GSA Annual Meeting in Denver, Colorado, USA - 2016

Paper No. 237-33
Presentation Time: 9:00 AM-6:30 PM


COXON, Taylor M., HOLLBERG, Coalter, ODHIAMBO, Ben K. and SOMERS, Hannah, Earth and Environmental Sciences, University of Mary Washington, 1301 College Avenue, Fredericksburg, VA 22401,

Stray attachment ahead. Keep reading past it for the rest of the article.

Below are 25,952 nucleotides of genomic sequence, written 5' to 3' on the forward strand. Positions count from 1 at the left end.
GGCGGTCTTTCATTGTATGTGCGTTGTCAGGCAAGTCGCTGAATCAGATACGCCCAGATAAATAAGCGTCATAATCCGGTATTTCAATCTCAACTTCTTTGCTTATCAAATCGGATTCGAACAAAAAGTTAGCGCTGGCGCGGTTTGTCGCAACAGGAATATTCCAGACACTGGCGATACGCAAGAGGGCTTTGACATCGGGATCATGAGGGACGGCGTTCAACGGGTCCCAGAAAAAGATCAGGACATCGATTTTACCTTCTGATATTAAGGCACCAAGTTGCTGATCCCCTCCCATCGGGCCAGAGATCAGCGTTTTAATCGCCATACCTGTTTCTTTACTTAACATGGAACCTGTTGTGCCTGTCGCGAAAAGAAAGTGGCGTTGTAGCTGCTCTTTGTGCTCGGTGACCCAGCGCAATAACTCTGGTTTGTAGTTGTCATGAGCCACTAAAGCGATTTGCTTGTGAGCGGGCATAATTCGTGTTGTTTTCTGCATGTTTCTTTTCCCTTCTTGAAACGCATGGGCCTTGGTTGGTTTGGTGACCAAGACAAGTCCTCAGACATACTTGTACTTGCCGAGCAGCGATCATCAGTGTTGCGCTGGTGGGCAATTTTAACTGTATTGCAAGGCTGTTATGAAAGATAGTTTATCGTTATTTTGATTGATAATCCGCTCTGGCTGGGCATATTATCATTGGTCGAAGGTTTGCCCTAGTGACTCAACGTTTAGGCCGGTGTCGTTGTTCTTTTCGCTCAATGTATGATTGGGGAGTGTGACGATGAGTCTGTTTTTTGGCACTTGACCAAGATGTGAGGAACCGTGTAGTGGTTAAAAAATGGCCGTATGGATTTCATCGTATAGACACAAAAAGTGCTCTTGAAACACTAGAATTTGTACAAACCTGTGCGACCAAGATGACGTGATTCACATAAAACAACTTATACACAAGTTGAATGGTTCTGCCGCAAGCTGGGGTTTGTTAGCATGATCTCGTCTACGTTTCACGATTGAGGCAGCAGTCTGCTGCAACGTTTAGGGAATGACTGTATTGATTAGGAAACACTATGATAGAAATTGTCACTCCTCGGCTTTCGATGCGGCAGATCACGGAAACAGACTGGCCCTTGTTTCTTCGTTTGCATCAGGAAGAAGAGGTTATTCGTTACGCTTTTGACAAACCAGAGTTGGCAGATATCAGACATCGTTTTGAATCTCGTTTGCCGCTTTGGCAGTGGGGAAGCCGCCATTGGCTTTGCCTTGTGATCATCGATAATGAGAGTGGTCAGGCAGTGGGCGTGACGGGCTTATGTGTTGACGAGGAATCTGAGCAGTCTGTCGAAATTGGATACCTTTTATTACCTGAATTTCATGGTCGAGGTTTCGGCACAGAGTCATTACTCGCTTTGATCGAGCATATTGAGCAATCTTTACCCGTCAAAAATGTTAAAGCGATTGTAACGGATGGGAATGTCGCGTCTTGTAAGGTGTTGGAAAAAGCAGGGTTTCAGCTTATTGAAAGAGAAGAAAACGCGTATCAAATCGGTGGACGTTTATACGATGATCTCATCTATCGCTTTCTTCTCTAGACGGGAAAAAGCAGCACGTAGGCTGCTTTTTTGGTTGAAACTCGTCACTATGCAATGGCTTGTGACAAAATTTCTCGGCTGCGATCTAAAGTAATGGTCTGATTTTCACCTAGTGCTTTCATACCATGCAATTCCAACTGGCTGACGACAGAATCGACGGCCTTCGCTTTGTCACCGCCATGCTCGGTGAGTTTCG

Aquatic systems are negatively affected by excess input of phosphorus bound to sediments generated by surficial and in-channel erosion and the release of P from wetland and floodplain soils. This study examines stream water and wetland soils phosphorous levels in the basin of Aquia Creek, a 3rd order tributary of the Potomac River (U.S.A). Bank erosion pins, analysis of LIDAR data and historic aerial images, along with the Revised Universal Soil Loss Equation (RUSLE) coupled with a sediment delivery ratio (SDR) were used in analyzing rill and inter-rill sediment fluxes as well as internally generated stream bank sediments. Soil core properties including pH, soil organic matter (SOM), cation exchange capacity (CEC), and sorption sites including Fe, Al, Ca, Mg, and Mn were analyzed to understand the physiochemical conditions that trigger release of P into the creek from its wetlands. Water samples were taken at six different locations bi-weekly and total P ranged from 0.05 to 95.88 ng g-1, with elevated levels occurring during the autumn and spring seasons. RUSLE results estimate total surficial erosion losses of 55,082 Mg yr-1 with a total flux of 9,041.4 Mg yr-1. Bank erosion pin measurements show that rates vary from 1.2 to 75.7 cm yr-1, with the highest values incurred along downstream reaches draining urban areas. Stream bank soils total P content ranged from 2 to 16 µg g-1. The preliminary result from 40 soil cores along 9 transects perpendicular to the stream flow in two wetland sites shows that percent SOM and CEC were higher in the downstream site (30.8 ± 11% and 16.8 ± 4.3 cmol/kg, respectively) compared to upstream site (2.56 ± 2.1% and 7.35 ± 1.3 cmol/kg). Soil total P was also greater in the downstream site with an average concentration of 17.9 ± 7.2 µg g-1 compared to 6.36 ± 4.3 µg g-1 upstream. The data suggests that acceleration of runoff due to urbanization and subsequent increases in internal erosion rates may significantly contribute to elevated phosphorus concentrations in Aquia Creek. Completion of this study will provide insight into the relationship between P supplied from surficial and in-channel erosion and P sorption-desorption dynamics in the wetland soils in a system affected by both urbanization and sea level rise.